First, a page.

Fujitsu’s Lifebook range of products, first introduced a few years ago, has built up a good reputation for style and reliability. This is the latest model in the range, and although the reliability part of the equation has yet to be proved, the Lifebook L460 certainly has style in abundance. It’s an ultra-slim machine with a 13.3-inch TFT screen, a full-sized keyboard and plenty of expansion options.
First, the style. Fujitsu has not been slow to respond to Sony’s forays into the ‘cute computing’ arena. The Lifebook L460 is two-tone silver and black, about an inch wider than its screen and just over an inch deep with the lid closed. It weighs just under two kilos and is eminently portable. There’s a large wrist-rest area beneath the keyboard – whose keys are light and comfortable – in which is housed a trackpad pointing device and two buttons.
As far as specification is concerned, the Lifebook L460 is powered by an Intel Pentium II processor running at 333MHz, and supported by Intel’s 440BX chipset. There’s a standard memory count of 32MB, which can be upgraded to a maximum of 160MB via a single upgrade slot, and a lithium-ion battery pack. The screen is quite clear and sharp, with a slider to control brightness, and is driven by a NeoMagic 128xd controller with 2MB of memory. Top resolution is 1024 x 768 with 256,000 colours (18-bit colour depth). Just below the screen are two speakers, powered by an Ensoniq sound chip, and there are audio ports and a volume control at the side.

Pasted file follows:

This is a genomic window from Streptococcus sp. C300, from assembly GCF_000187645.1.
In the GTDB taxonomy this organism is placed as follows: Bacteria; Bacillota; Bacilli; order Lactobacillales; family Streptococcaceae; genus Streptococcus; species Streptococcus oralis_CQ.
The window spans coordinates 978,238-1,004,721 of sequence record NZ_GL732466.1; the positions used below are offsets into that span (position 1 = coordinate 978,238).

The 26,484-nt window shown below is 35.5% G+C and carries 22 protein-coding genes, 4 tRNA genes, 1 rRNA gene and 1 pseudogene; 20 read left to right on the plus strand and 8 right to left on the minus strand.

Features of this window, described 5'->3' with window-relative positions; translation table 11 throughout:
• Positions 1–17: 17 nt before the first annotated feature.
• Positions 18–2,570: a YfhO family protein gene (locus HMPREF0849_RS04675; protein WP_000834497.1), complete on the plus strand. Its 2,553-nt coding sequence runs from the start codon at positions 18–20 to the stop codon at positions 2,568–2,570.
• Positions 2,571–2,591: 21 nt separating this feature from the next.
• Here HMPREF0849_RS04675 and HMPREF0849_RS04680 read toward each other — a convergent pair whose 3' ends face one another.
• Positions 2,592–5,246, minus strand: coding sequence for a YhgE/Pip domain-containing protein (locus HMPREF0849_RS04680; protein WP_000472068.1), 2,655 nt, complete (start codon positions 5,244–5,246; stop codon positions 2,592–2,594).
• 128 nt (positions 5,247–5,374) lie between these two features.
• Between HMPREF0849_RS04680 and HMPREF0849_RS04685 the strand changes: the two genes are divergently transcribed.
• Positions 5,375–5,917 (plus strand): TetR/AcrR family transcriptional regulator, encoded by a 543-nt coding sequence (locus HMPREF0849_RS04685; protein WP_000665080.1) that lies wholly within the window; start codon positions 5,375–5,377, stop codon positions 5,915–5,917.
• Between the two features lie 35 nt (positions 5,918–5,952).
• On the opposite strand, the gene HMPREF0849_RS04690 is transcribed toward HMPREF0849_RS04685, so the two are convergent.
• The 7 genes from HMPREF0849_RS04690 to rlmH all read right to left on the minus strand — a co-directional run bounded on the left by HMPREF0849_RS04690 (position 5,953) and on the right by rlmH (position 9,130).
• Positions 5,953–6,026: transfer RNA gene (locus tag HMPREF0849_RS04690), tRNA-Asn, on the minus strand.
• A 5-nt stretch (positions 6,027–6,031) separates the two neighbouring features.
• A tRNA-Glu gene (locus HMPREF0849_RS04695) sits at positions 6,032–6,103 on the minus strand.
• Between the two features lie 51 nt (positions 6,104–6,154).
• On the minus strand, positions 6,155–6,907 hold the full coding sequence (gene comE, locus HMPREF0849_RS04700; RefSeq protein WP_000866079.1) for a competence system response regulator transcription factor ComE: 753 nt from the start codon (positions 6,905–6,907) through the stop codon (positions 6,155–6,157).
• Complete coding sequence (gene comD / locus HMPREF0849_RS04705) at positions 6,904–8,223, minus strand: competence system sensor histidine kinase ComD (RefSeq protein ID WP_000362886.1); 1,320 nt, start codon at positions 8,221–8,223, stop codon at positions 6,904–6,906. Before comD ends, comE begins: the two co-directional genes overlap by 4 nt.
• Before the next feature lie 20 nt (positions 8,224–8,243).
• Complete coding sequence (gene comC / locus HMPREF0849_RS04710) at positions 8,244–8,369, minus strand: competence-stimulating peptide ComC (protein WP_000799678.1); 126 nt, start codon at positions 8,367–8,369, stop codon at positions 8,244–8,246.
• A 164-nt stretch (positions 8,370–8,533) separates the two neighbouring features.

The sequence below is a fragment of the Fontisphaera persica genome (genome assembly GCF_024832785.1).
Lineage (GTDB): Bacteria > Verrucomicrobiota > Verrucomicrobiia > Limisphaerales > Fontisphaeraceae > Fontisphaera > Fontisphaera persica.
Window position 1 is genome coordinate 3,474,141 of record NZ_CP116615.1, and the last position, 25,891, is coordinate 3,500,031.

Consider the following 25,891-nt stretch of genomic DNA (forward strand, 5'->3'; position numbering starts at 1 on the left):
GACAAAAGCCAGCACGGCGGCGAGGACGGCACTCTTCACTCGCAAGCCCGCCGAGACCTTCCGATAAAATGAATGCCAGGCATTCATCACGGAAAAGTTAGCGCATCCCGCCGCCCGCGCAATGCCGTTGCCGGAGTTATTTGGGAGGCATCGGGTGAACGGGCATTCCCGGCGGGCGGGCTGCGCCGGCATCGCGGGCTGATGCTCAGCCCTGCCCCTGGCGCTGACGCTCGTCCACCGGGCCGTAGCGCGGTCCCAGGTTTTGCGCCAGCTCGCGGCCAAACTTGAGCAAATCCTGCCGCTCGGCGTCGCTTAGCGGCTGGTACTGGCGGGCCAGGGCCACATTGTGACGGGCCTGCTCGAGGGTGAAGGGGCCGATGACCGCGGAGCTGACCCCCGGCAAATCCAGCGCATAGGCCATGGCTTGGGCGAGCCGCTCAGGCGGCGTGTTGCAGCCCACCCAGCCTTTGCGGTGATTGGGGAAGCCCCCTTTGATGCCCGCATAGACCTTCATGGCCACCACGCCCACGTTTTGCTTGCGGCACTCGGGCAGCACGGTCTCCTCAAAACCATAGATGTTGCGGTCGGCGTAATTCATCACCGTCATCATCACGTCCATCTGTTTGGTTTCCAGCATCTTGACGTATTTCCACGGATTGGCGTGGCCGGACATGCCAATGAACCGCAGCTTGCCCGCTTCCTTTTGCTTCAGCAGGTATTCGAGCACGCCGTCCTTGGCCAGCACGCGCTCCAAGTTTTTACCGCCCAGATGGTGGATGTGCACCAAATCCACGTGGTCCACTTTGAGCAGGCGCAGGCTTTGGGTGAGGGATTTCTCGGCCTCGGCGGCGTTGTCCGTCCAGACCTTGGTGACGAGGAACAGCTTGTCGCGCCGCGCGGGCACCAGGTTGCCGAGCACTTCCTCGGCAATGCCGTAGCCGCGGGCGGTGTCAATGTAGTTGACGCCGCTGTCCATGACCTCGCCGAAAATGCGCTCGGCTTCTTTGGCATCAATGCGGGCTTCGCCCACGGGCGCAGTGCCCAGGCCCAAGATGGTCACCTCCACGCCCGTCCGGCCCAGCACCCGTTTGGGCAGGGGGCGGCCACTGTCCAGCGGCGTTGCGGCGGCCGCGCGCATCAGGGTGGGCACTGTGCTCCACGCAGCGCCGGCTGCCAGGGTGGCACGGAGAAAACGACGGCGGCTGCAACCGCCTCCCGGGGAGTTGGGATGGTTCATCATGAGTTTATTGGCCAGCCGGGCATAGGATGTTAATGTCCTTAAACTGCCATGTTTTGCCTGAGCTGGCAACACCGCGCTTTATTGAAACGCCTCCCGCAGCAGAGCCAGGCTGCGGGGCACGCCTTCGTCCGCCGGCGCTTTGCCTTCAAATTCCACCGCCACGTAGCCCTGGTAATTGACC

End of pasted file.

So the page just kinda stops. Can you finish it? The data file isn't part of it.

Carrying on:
Considering how thin this notebook is, Fujitsu has crammed in plenty of expansion options. There’s a single Type II PC Card (PCMCIA) slot, while at the rear are serial, parallel, VGA, USB, Infra-red and keyboard/mouse ports. There’s also a small connector for attaching the supplied floppy drive (which can be hot-plugged at any time), since the Lifebook L460 has no internal drives apart from its 4GB EIDE hard drive.
Optional gadgetry for the Lifebook L460 includes the Mobile Bay unit supplied with our review system. This can be plugged into the bottom of the notebook and can hold either a CDROM drive, or the floppy drive, or a second battery pack. Alternatively, those with more demanding requirements may prefer the Mobile Dock, which has CDROM and floppy drives plus port replication, a Fast Ethernet adapter, second battery holder and a Type III PC Card slot. Other options include DVD-ROM and SuperDisk (LS-120) drives, while the software supplied with the notebook includes anti-virus and cryptography tools.
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